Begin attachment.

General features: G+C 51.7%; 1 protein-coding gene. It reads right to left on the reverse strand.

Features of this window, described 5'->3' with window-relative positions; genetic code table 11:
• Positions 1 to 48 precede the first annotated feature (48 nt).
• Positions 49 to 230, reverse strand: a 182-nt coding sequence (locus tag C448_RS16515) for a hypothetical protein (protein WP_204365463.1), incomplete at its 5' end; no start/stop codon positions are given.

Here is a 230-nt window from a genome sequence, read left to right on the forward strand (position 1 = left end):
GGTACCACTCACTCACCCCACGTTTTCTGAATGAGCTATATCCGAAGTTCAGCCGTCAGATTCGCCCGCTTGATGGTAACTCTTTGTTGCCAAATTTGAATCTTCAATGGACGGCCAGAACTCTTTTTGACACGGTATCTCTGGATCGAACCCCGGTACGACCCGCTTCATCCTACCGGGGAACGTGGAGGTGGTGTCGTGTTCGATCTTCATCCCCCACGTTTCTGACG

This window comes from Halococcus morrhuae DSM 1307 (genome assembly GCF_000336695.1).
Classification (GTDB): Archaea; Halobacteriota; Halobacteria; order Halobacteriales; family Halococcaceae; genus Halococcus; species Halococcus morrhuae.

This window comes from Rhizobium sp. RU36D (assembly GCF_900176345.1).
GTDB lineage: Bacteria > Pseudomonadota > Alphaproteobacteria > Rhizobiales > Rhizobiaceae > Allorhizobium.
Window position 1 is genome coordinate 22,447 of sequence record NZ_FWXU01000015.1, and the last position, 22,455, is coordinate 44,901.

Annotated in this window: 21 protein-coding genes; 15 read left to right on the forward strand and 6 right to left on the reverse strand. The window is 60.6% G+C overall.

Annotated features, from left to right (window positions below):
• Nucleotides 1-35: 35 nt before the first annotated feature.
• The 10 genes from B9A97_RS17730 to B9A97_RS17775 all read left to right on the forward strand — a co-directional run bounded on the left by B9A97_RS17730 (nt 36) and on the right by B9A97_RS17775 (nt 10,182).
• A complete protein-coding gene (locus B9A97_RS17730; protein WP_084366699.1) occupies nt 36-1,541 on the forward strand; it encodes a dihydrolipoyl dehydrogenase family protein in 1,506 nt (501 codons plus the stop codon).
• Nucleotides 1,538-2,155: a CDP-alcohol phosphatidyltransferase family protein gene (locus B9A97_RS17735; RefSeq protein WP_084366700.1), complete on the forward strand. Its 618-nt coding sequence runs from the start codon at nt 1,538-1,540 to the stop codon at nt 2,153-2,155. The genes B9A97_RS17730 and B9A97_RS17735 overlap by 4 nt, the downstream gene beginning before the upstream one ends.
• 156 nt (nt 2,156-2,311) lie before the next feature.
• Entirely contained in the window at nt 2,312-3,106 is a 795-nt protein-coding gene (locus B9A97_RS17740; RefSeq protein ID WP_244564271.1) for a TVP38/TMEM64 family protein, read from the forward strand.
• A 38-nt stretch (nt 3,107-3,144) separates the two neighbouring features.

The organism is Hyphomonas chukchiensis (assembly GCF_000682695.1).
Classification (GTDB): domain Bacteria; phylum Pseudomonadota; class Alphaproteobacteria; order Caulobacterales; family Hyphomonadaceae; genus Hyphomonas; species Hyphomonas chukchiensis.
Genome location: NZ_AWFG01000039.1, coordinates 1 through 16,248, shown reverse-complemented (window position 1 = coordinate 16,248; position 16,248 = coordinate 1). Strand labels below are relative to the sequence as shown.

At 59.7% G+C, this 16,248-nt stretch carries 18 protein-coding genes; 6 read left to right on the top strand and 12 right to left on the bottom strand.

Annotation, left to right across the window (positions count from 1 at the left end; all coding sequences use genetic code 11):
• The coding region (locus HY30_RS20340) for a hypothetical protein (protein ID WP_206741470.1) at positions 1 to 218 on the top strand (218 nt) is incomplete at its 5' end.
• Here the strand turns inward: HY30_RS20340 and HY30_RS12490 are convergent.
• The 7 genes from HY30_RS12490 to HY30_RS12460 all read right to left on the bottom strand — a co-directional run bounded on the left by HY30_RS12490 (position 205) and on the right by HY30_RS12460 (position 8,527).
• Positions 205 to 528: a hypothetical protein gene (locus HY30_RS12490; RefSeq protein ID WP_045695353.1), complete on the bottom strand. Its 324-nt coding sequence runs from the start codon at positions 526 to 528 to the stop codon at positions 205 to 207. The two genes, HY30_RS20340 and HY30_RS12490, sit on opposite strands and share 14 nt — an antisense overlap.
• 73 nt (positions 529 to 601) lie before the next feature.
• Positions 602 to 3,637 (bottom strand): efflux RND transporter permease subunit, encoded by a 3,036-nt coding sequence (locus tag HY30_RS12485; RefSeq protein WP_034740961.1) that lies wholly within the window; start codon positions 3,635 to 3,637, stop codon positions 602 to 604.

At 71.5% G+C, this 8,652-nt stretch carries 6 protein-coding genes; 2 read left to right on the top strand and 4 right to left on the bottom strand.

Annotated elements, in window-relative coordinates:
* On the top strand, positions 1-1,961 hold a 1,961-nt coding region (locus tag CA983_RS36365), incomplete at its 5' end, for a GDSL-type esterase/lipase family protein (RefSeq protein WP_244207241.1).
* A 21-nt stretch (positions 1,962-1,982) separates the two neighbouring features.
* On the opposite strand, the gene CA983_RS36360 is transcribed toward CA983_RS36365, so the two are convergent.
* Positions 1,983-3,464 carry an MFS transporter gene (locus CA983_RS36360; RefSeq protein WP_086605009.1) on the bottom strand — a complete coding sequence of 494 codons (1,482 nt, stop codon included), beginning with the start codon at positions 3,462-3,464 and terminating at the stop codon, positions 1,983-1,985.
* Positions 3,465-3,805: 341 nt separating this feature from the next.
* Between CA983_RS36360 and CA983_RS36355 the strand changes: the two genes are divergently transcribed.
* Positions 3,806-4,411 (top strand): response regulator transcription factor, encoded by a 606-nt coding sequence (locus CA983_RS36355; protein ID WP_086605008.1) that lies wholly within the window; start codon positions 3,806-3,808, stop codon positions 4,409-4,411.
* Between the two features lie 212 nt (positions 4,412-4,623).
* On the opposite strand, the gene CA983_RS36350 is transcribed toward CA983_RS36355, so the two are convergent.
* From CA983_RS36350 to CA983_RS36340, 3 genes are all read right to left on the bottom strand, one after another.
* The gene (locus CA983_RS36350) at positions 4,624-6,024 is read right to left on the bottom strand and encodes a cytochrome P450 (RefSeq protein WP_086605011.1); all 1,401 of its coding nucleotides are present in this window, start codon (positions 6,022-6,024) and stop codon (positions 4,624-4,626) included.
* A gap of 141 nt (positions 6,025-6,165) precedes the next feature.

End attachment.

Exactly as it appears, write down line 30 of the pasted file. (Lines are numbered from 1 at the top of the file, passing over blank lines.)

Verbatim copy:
• 73 nt (positions 529 to 601) lie before the next feature.